This is the 90th birthday of Cal Tjader (1925-1982). Tjader may have been best known for his pioneering Latin jazz, but in the late 1940s and early ‘50s with the Dave Brubeck Trio, he was respected for his mainstream drumming. Pianist Hank Jones told me that when he played on Tjader’s 1953 record session for Savoy, Tjader became one of his favorite drummers. After he formed his own band and concentrated on vibraharp, Tjader’s Latin recordings with sidemen like Mongo Santamaria, Armando Perrazza and Willie Bobo achieved huge popularity. Even so, his groups always balanced straight-ahead music with the Latin. One of Tjader’s most engaging recordings, reissued here, included Eugene Wright, who was his bassist until Wright joined Brubeck later in 1956. The pianist was Gerald Wiggins, the drummer the underrated Bill Douglass, a master of wire brushes.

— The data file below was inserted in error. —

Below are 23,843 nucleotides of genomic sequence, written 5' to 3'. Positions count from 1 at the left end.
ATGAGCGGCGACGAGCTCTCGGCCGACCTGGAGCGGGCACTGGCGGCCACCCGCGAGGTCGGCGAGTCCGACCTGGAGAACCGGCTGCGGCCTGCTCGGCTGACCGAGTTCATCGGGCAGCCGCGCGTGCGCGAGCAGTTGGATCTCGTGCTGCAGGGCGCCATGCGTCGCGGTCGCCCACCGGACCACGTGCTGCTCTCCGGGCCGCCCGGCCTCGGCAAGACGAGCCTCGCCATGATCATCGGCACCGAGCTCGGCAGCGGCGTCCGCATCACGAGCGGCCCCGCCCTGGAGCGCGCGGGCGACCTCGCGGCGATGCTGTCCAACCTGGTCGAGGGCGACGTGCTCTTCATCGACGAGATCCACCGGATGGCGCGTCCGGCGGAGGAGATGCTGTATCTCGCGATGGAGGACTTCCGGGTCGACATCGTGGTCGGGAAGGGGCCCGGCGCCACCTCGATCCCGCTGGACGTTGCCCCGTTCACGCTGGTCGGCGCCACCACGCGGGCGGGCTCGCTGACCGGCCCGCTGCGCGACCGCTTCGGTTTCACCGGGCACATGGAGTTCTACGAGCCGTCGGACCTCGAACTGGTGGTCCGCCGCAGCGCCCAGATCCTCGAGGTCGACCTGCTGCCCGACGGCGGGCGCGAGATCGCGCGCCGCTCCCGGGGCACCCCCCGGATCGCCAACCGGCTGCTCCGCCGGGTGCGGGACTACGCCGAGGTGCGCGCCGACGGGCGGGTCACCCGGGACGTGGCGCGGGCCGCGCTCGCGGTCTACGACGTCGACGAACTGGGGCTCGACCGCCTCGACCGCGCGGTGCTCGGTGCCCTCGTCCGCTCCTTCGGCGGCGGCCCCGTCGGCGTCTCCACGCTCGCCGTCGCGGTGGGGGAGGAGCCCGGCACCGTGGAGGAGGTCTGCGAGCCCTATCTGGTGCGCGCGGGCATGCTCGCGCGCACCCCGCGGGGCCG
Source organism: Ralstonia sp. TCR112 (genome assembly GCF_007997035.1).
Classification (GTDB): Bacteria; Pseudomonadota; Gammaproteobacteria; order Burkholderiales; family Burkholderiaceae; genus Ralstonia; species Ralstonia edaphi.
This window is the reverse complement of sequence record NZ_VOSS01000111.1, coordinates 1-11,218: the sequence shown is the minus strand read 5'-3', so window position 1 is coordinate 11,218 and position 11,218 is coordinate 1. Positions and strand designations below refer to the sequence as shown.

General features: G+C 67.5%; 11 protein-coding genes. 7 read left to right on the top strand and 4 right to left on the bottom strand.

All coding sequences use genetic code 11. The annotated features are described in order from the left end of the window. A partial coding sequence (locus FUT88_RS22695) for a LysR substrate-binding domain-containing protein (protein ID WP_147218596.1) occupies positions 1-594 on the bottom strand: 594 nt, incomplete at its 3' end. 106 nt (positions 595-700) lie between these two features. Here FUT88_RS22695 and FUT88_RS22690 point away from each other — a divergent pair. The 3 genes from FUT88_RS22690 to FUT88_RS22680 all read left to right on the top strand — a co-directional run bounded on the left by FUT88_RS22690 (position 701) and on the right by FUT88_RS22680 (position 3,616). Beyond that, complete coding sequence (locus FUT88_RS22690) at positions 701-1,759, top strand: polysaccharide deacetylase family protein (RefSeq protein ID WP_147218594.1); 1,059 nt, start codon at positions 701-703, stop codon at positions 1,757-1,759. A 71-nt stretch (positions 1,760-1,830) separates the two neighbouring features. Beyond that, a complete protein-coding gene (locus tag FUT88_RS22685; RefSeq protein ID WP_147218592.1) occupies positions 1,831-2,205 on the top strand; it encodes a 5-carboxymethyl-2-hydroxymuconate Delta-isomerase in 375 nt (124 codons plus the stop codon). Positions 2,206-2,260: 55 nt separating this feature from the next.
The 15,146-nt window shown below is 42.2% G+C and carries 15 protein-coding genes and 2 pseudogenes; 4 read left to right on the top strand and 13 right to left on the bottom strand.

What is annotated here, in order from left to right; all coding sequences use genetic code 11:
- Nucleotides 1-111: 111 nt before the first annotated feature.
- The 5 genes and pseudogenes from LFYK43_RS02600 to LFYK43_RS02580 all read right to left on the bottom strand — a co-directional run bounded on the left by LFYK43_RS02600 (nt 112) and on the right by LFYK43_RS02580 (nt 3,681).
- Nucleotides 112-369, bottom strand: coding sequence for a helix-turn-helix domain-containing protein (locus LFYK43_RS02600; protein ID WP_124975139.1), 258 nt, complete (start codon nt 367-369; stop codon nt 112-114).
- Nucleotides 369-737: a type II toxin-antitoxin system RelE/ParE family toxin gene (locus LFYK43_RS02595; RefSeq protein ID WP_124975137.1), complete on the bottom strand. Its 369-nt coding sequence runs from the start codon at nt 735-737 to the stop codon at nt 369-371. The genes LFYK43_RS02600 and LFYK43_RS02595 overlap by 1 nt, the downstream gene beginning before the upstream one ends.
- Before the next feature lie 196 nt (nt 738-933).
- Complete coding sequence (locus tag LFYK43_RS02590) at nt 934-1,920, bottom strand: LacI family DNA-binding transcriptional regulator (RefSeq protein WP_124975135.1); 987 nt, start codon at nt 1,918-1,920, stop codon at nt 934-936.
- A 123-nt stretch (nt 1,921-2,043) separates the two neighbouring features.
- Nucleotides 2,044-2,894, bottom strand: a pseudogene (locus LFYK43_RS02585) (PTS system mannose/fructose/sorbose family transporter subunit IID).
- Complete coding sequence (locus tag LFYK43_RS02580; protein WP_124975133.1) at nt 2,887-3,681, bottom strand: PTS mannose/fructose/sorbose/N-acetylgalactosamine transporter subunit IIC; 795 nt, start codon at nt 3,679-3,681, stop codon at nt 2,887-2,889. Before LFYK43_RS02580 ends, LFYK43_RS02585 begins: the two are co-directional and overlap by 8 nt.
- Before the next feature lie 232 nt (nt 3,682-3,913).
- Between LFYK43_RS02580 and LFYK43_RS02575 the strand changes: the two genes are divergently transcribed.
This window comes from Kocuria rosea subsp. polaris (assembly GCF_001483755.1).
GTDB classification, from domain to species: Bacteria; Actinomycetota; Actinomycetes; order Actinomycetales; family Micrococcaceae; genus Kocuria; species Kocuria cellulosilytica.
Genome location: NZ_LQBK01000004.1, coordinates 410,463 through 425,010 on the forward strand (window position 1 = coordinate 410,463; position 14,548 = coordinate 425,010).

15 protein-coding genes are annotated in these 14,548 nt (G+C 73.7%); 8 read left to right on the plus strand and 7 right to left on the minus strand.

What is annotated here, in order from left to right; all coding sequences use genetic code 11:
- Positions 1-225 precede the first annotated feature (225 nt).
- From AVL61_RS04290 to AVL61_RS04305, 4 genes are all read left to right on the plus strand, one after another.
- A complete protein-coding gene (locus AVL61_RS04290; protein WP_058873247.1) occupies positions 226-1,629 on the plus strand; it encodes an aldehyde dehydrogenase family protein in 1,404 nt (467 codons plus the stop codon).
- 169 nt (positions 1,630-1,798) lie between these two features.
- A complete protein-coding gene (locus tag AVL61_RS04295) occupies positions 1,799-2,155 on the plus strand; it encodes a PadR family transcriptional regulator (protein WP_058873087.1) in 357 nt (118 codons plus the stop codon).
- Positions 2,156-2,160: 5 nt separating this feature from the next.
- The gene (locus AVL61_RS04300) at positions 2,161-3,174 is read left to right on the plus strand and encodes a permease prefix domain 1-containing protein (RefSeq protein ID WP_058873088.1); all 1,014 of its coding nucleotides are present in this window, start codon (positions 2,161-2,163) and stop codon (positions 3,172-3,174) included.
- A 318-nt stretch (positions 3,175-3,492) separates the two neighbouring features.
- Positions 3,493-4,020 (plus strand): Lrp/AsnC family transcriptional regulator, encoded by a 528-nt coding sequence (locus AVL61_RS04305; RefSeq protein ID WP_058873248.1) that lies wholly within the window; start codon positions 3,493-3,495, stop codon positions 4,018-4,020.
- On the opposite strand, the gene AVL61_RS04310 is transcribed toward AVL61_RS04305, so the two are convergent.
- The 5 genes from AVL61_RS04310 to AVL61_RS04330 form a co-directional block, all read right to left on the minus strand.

The first tune, Wiggins’s “A Fifth For Frank,” is illustrated with the cover shot of the original album. For reasons that only YouTube could explain, the final two videos show the cover of an unrelated album. Ignore that. Just close your eyes and enjoy three pieces from a one-time encounter of four superb musicians.
For fellow blogger Steve Cerra’s Jazz Profiles report on Duncan Reid’s 2013 biography of Tjader, go here.